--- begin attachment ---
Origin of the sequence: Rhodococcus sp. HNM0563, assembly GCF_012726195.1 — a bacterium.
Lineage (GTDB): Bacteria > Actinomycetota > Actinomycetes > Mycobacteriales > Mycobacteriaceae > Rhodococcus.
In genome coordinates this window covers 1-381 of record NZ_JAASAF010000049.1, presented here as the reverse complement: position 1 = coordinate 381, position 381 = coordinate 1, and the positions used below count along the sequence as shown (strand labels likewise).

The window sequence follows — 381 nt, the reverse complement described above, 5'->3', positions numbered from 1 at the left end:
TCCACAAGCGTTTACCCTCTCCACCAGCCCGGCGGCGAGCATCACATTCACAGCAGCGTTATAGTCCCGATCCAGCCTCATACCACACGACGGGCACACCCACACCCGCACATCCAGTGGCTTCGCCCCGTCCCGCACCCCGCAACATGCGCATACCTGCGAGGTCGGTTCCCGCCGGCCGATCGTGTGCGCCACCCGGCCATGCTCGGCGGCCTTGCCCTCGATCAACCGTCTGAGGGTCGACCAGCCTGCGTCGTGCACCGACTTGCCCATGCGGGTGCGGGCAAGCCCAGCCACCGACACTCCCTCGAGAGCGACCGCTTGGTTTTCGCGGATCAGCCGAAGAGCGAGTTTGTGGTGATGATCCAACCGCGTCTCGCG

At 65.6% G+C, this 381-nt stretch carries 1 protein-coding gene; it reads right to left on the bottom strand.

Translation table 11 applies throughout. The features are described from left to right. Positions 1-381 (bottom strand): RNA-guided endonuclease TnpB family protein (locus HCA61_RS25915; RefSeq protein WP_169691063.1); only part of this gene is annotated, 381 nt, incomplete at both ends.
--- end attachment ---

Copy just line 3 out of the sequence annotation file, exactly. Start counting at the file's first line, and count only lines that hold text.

In genome coordinates this window covers 1-381 of record NZ_JAASAF010000049.1, presented here as the reverse complement: position 1 = coordinate 381, position 381 = coordinate 1, and the positions used below count along the sequence as shown (strand labels likewise).